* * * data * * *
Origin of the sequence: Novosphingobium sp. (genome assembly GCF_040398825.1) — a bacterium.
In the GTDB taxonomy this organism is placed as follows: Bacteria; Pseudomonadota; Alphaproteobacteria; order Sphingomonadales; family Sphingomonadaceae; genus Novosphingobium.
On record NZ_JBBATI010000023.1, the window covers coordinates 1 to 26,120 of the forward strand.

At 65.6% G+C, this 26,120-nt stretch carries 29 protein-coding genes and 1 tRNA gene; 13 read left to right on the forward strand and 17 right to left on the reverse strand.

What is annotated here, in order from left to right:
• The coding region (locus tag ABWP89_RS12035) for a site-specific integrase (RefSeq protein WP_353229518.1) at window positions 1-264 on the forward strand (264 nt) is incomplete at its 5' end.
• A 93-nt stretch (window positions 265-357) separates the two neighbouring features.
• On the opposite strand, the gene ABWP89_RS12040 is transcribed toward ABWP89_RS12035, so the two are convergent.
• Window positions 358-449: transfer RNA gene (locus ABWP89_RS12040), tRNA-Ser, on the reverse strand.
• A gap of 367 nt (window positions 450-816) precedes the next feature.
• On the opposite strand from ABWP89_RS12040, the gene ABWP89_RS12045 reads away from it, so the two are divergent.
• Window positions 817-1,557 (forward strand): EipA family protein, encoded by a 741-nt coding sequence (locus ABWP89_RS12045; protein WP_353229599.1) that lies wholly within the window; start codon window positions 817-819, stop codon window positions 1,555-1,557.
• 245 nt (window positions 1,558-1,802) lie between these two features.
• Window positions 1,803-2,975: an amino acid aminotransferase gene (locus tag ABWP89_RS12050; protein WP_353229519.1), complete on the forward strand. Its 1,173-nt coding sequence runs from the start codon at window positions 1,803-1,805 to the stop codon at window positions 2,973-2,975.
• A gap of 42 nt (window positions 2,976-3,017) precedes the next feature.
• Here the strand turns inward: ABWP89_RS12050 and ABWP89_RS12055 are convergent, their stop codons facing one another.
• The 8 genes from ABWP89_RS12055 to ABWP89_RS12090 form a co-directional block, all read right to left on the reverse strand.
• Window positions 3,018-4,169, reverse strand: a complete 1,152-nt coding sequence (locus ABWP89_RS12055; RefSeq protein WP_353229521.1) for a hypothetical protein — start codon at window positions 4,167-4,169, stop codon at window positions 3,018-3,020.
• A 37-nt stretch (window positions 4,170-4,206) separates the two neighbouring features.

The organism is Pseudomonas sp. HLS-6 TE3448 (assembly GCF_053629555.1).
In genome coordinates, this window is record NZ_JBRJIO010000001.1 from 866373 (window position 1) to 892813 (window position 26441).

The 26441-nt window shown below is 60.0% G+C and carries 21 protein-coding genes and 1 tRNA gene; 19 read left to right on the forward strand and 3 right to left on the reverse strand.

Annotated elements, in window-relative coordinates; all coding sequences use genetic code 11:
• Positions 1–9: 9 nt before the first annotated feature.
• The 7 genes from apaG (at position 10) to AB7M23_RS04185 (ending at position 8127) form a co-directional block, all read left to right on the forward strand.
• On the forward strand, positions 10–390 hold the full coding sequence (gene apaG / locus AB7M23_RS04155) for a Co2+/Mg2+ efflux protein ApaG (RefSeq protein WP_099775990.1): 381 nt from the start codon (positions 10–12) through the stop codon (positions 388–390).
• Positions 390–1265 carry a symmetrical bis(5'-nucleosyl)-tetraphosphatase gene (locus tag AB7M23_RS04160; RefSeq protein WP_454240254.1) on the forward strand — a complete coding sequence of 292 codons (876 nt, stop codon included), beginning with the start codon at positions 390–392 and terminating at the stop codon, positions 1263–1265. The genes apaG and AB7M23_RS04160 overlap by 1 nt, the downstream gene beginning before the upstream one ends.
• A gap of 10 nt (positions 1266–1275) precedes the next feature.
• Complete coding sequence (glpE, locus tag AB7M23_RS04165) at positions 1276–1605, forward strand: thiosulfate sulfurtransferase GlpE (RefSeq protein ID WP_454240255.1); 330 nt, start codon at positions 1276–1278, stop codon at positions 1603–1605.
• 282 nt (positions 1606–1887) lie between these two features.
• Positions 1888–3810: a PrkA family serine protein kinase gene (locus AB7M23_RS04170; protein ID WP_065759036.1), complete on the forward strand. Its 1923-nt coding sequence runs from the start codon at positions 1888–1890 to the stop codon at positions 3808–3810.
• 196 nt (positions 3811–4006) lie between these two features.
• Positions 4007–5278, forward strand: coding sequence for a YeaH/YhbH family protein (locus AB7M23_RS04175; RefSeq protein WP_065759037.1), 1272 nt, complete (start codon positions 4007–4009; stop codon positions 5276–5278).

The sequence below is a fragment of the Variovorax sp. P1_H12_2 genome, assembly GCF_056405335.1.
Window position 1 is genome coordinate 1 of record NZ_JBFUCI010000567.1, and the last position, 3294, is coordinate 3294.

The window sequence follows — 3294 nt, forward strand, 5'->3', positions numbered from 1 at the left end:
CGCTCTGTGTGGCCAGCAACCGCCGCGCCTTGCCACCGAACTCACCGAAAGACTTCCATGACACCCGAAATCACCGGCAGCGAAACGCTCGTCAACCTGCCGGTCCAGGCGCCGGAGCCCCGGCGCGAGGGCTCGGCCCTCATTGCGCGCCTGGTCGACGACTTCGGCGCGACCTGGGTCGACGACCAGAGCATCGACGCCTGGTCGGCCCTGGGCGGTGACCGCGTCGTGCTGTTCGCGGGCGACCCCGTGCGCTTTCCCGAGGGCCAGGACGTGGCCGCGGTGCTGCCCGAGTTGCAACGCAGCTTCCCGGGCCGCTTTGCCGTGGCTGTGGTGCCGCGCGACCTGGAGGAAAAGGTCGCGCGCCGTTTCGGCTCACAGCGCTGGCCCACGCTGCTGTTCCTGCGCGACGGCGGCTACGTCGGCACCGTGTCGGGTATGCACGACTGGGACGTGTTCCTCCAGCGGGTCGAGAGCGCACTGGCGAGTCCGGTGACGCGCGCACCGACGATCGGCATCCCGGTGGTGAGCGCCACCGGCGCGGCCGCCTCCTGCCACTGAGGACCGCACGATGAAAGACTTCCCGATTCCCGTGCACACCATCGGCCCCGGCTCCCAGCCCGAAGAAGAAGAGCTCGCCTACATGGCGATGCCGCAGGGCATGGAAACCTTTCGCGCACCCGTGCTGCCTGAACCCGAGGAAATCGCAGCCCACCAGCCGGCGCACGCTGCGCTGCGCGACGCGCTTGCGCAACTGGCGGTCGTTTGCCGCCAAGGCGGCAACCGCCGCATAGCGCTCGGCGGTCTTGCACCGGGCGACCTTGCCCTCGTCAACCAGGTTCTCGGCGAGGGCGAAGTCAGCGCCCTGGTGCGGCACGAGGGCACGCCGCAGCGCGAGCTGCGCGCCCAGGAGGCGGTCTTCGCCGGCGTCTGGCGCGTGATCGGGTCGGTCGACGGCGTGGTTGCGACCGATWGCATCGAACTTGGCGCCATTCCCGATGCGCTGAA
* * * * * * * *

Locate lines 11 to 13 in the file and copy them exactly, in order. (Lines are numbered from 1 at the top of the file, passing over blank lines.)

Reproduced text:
• On the opposite strand from ABWP89_RS12040, the gene ABWP89_RS12045 reads away from it, so the two are divergent.
• Window positions 817-1,557 (forward strand): EipA family protein, encoded by a 741-nt coding sequence (locus ABWP89_RS12045; protein WP_353229599.1) that lies wholly within the window; start codon window positions 817-819, stop codon window positions 1,555-1,557.
• 245 nt (window positions 1,558-1,802) lie between these two features.